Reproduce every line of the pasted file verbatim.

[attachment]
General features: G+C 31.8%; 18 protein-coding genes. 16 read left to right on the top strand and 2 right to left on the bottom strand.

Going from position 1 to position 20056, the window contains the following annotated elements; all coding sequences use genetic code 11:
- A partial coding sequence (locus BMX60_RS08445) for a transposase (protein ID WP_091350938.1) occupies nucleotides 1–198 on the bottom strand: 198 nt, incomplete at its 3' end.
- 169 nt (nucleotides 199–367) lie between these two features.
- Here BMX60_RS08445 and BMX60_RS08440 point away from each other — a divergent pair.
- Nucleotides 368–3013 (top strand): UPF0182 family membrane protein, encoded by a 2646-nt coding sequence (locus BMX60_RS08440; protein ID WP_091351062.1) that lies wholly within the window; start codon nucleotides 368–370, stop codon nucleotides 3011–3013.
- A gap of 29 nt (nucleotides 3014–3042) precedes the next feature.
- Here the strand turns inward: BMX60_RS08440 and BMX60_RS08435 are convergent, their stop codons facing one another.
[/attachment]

General features: G+C 31.8%; 18 protein-coding genes. 16 read left to right on the top strand and 2 right to left on the bottom strand.

Going from position 1 to position 20056, the window contains the following annotated elements; all coding sequences use genetic code 11:
- A partial coding sequence (locus BMX60_RS08445) for a transposase (protein ID WP_091350938.1) occupies nucleotides 1–198 on the bottom strand: 198 nt, incomplete at its 3' end.
- 169 nt (nucleotides 199–367) lie between these two features.
- Here BMX60_RS08445 and BMX60_RS08440 point away from each other — a divergent pair.
- Nucleotides 368–3013 (top strand): UPF0182 family membrane protein, encoded by a 2646-nt coding sequence (locus BMX60_RS08440; protein ID WP_091351062.1) that lies wholly within the window; start codon nucleotides 368–370, stop codon nucleotides 3011–3013.
- A gap of 29 nt (nucleotides 3014–3042) precedes the next feature.
- Here the strand turns inward: BMX60_RS08440 and BMX60_RS08435 are convergent, their stop codons facing one another.